Glossary of Grammatical and Rhetorical Terms

Man holding swear word sign over his mouth
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A verbal slanging match: a ritualized form of invective in which insults are exchanged.

"It's as if a verbal space has been cordoned off," says Ruth Wajnryb. Inside this space "a sanctioned kind of swearing can take place . . . where taboos are knowingly and legitimately flouted, providing a linguistic and psychological safety valve for a public letting off of steam" (Expletive Deleted: A Good Look at Bad Language, 2005).

Etymology: from the Old English, "argue."

Examples and Observations:

  • "Although the language is often gross, even grotesque and astonishingly scatological, there is also a certain element of play. . . . [Flyting] is the verbal equivalent of virtuoso sword-play. . . ."
    "[In the farce] Gammer Gurton's Needle (acted 1566) . . . we find the new idioms of what the devil, how a murrain [plague], go to, Fie shitten knave and out upon thee, the pox, bawdy bitch, that dirty bastard, the whoreson dolt, for God's sake, thou shitten knave and that dirty shitten lout. The violent altercations between Grandma Gurton and Dame Chat show the closest affiliations to flyting:
    Thou wert as good as kiss my tail,
    Thou slut, thou cut, thou rakes, thou jakes,
    [You whore, you jade, you bawd, you shit-house]
    will not shame make thee hide thee?
    Thou skald, thou bald, thou rotten, thou glutton,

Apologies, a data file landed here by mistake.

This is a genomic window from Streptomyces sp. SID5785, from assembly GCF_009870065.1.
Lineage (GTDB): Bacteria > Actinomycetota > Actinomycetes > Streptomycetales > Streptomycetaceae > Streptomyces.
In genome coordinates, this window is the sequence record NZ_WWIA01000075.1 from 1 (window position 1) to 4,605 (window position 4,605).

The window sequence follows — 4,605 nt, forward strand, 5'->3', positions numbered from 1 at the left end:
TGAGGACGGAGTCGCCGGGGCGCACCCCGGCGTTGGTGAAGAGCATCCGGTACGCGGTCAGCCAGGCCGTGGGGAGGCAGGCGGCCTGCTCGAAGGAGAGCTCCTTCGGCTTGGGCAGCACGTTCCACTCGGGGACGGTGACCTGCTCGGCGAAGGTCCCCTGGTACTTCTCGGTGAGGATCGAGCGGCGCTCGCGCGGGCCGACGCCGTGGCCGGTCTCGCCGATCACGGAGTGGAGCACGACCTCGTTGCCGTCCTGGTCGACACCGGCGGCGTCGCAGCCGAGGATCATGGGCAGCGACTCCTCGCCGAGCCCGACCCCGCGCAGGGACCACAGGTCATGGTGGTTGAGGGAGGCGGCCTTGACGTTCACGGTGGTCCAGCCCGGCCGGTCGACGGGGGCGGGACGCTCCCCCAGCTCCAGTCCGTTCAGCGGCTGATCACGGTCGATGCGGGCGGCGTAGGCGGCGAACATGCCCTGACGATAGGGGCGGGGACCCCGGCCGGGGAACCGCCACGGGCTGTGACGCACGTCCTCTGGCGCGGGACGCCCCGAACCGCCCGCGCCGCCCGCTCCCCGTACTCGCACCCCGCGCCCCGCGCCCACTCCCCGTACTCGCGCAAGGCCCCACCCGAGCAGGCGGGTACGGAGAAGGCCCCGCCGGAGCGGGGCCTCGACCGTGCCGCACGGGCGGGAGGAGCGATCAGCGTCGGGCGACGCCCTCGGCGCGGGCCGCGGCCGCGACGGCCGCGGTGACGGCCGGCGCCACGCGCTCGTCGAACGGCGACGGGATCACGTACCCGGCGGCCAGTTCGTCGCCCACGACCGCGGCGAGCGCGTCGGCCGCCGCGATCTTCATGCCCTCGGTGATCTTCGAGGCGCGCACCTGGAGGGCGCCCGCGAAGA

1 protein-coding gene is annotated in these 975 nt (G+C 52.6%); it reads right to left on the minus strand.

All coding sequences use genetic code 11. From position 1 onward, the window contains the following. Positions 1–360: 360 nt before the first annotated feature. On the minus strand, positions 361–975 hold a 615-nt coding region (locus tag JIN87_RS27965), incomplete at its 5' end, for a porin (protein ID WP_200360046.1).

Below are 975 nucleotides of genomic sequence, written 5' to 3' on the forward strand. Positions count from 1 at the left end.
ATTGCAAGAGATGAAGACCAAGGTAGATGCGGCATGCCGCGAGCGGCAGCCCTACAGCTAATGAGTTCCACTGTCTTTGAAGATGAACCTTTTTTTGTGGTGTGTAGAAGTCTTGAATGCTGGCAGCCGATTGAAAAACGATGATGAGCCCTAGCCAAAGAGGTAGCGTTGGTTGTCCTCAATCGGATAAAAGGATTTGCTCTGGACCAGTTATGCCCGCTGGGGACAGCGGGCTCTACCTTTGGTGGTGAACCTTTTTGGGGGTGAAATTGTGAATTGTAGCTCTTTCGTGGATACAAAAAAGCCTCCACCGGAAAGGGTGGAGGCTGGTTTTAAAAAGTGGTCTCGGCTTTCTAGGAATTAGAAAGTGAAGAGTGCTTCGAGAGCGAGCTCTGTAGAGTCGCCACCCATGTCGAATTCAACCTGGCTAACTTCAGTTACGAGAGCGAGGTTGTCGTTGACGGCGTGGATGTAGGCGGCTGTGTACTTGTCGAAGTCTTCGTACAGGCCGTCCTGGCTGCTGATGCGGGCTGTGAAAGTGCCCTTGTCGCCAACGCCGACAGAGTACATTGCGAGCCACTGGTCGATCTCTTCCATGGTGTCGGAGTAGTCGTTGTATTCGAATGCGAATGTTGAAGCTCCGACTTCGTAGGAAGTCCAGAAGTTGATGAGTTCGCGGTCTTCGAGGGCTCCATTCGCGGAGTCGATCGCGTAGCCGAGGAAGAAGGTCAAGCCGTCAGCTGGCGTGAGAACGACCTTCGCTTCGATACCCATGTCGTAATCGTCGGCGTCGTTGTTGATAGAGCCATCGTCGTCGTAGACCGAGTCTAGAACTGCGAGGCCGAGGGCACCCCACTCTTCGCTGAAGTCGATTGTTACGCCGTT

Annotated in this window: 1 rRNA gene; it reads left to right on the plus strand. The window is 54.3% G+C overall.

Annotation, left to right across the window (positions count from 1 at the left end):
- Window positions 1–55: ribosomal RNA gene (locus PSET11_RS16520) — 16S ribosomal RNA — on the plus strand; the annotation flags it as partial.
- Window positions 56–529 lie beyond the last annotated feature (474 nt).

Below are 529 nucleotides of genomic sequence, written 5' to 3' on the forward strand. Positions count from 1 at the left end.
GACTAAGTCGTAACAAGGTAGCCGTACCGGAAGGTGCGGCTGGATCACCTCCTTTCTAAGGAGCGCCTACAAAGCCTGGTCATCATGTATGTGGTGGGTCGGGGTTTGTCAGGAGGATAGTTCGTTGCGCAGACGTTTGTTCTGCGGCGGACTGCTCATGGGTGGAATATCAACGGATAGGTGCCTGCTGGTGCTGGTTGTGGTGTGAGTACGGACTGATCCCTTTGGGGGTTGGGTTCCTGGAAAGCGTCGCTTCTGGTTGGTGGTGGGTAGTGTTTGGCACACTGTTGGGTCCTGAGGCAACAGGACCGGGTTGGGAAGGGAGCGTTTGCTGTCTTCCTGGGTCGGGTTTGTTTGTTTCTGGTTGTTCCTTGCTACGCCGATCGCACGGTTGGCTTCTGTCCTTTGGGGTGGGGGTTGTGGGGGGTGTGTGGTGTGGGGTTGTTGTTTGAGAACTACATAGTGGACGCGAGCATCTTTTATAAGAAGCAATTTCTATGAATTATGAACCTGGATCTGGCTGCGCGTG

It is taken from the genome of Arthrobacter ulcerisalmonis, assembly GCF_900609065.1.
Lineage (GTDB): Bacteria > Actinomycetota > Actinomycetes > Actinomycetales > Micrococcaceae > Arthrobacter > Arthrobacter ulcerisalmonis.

[You scold, you hairless thing, you rubbish, you pig]

    I will no longer chide thee
    But I will teach thee to keep home."
    ​(G. Hughes, Swearing: A Social History of Foul Language, Oaths and Profanity in English. Blackwell, 1991)

The Slanging Match in Henry the Fourth Part One

  • "Seventeenth-century playwrights regularly provided their audiences with such contests, knowing that they would be well received. There is the well-known exchange in Shakespeare's Henry the Fourth Part One (2:iv) between prince Hal and Falstaff. Hal comments on Falstaff's size and weight, calling him: clay brain'd guts, though knotty-pated fool, thou whoreson, obscene, greasy tallow catch. He also points out that Falstaff is: a bed-presser, a horse-back-breaker, a huge hill of flesh. Falstaff retaliates by remarking on Hal's thinness: you starveling, you eel-skin, you dried neat's tongue, you bull's pizzle, you stockfish, you tailor's yard, you sheath, you bow case, you bile standing tuck."
    ​(Leslie Dunkling, Dictionary of Epithets and Terms of Address. Routledge, 1990)

Playing the Dozens

  • "The tradition of ritualized swearing, very much like flyting, continues in a number of places in the modern world. It is perhaps most notable in black American communities, where it is called 'sounding' or 'signifying' or 'playing the dozens.' Variations of this kind of flyting provide social distinctions between in-group and out-group members. But they also act as lyrical cornerstones for much of the anthemic rap (particularly gangsta rap) that defines gang neighbourhoods, including communities of young people from other ethnic backgrounds who admire gang values. . .
    "This style is also called 'capping' and 'cracking on' and is found as well in urban Aboriginal English in Australia."
    (Ruth Wajnryb, Expletive Deleted: A Good Look at Bad Language. Free Press, 2005)
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Your Citation
Nordquist, Richard. "Flyting." ThoughtCo, Aug. 27, 2020, Nordquist, Richard. (2020, August 27). Flyting. Retrieved from Nordquist, Richard. "Flyting." ThoughtCo. (accessed June 7, 2023).